A survey of NASA astronauts and flight surgeons

turned up no evidence that any astronauts

were drunk on launch day. The survey also

revealed a desire for more transparency in how crews are selected for spaceflight.

The anonymous survey, released Jan. 23

, did find one report of “perceived impairment” in an astronaut in the days before liftoff, which later was traced to an interaction between prescription medication and alcohol, said former shuttle astronaut Ellen Ochoa,

deputy director of NASA’s

Johnson Space Center in Houston.


he astronaut

ultimately was cleared for flight and launched into space, agency health officials added.

NASA health officials said

they did not know if the incident was one of two anecdotal accounts claiming that a U.S. astronaut

was drunk just hours before launch. The claims, one related to a shuttle flight and the other to a Russian Soyuz mission, were included in an independent panel review of astronaut health released last year. “We really never understood from the beginning exactly what might have led to the comment in the health care report,” Ochoa said Jan. 23.

“We have tried to run it to ground. We haven’t uncovered anything. I don’t know of any issues associated with alcohol before flight.”

NASA regulations prohibit the use of alcohol within 12 hours of launch time. The policy, initially an unofficial guideline adapted from its T-38 jet flight rules, was

adopted officially for human spaceflight last year. The agency’s astronaut corps

also is putting the finishing touches on its own code of conduct manual, Ochoa said.

NASA commissioned the anonymous survey in the wake of a report last July by an independent astronaut health review, led by U.S. Air Force Col. Richard Bachmann,

which itself was spurred by the arrest February 2007 of the now former astronaut

Lisa Nowak. Nowak was charged with the attempted kidnapping, and burglary with assault, of a romantic rival for a fellow astronaut’s affections. She has pleaded not guilty.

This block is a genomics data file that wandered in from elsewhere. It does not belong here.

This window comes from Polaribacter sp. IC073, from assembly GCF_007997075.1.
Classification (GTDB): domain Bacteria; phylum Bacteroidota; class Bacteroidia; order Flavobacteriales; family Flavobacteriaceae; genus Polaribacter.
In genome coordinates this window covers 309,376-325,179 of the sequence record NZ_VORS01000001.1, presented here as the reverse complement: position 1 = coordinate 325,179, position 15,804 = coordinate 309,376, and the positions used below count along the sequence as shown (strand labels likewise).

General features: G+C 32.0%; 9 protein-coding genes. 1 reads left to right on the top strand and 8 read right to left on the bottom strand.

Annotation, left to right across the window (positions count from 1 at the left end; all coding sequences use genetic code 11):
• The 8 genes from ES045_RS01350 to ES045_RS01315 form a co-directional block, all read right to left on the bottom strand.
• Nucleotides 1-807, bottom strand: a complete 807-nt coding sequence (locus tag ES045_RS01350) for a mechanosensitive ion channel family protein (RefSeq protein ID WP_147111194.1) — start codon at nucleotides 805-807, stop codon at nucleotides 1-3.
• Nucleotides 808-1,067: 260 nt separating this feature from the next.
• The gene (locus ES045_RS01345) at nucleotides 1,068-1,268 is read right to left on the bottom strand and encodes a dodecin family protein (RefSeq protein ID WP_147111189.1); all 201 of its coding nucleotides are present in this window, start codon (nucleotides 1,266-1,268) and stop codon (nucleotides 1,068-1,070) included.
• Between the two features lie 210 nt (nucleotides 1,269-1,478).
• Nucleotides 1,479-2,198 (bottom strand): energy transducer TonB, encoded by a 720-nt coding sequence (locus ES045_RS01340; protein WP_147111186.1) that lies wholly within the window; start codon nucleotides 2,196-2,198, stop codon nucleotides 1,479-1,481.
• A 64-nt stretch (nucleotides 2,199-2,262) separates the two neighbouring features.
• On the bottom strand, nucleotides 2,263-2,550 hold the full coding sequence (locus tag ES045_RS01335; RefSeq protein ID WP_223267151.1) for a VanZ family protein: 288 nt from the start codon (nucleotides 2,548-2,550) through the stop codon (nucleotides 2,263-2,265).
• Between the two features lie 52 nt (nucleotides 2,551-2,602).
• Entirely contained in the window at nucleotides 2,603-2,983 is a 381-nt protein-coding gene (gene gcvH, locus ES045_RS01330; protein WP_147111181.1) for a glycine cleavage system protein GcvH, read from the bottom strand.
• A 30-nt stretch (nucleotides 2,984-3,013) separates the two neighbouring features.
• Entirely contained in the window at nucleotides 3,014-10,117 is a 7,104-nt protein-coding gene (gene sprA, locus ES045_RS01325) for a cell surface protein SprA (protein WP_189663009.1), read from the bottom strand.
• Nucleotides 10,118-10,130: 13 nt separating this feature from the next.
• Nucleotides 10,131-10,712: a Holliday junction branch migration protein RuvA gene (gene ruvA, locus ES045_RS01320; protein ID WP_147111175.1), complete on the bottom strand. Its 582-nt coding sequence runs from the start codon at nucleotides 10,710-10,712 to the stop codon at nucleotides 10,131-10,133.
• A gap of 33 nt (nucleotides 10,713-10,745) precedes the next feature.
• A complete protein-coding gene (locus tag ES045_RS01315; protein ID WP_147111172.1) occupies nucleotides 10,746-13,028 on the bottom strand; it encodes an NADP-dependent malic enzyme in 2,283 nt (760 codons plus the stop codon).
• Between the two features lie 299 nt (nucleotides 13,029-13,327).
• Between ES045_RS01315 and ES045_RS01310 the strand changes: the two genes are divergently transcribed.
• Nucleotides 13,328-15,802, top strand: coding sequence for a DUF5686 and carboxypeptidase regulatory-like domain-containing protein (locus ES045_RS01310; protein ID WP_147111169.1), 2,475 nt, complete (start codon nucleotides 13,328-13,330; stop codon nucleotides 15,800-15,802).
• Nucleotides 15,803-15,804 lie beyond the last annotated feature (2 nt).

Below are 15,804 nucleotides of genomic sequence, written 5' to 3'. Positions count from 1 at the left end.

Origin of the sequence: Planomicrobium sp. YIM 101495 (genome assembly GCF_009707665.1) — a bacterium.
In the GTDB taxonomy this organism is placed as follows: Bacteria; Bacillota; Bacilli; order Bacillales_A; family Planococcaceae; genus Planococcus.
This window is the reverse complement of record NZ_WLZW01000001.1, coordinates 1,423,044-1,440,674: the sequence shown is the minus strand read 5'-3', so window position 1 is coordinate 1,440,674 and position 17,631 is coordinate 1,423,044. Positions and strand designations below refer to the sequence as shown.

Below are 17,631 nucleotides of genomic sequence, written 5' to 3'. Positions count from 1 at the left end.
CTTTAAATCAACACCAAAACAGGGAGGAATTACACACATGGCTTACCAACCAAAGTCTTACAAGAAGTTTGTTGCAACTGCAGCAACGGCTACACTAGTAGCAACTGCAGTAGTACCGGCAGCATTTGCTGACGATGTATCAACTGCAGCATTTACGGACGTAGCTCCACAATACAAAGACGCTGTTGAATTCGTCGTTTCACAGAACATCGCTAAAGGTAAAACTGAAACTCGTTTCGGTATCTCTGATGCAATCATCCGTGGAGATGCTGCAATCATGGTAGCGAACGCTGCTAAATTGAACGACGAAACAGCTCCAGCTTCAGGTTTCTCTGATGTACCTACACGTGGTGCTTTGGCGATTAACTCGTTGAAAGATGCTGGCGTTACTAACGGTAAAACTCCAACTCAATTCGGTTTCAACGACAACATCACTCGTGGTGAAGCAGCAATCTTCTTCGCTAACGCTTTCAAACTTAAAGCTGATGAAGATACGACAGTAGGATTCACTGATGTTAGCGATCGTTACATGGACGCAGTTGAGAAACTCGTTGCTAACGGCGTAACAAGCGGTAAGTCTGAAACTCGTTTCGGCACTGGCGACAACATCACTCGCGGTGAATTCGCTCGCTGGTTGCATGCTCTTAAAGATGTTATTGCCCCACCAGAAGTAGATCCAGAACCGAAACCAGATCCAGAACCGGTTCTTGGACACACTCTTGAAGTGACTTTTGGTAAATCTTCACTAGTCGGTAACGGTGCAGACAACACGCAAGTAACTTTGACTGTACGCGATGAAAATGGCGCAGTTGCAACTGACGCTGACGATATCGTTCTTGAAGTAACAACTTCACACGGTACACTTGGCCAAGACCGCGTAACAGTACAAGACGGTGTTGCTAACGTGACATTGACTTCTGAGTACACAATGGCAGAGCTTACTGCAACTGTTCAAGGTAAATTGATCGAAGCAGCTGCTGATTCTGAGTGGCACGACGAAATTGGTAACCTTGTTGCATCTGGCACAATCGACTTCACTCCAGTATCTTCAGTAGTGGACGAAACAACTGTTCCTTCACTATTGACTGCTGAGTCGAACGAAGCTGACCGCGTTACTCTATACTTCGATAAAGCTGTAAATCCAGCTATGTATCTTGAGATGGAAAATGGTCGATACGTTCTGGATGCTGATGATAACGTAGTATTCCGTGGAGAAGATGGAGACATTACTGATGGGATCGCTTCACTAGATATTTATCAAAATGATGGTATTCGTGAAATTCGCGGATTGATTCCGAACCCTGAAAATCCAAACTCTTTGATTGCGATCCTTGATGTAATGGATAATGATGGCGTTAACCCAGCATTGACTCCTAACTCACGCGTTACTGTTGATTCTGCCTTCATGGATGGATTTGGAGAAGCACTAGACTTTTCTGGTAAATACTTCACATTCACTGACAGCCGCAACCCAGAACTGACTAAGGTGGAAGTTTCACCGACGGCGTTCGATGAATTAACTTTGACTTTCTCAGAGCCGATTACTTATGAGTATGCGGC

Bachmann’s review panel reported some accounts of astronauts and flight surgeons who felt their concerns over the anecdotal drinking claims were disregarded by their managers.

But in the new survey, those polled indicated that astronauts and flight surgeons had a healthy relationship, and were not afraid

to bring up safety concerns with their superiors. The survey polled all 31 of NASA’s current flight surgeons and 87 of the 98 active astronauts between August and December 2007


“The response rate of the survey was 91 percent, a rate well above what you would normally expect in a survey,” Ochoa said. “That indicates the seriousness with which astronauts and flight surgeons approached this survey.”

One recurring theme among astronauts who took the survey was the desire for a better understanding of how feedback about an astronaut’s

technical skills or performance

affects career decisions and crew assignments, space agency officials said.

“We have taken their opinions and recommendations and are formulating the way forward on this issue,” Ochoa said.

Meanwhile, members of Congress said NASA still must remain vigilant to address the concerns raised by Bachmann’s independent panel, and any new items stemming from the recent survey.

“While the anonymous survey released today provides some useful data, NASA’s action plan for addressing the problems identified last year is still unavailable,”

Rep. Mark Udall (D-Colo.), chairman of the House Science and Technology space and aeronautics subcommittee, said in a statement. “NASA needs to provide that plan expeditiously if Congress is to be confident that NASA is serious about dealing with concerns raised by Col. Bachmann and others, and I intend to press NASA to do so.”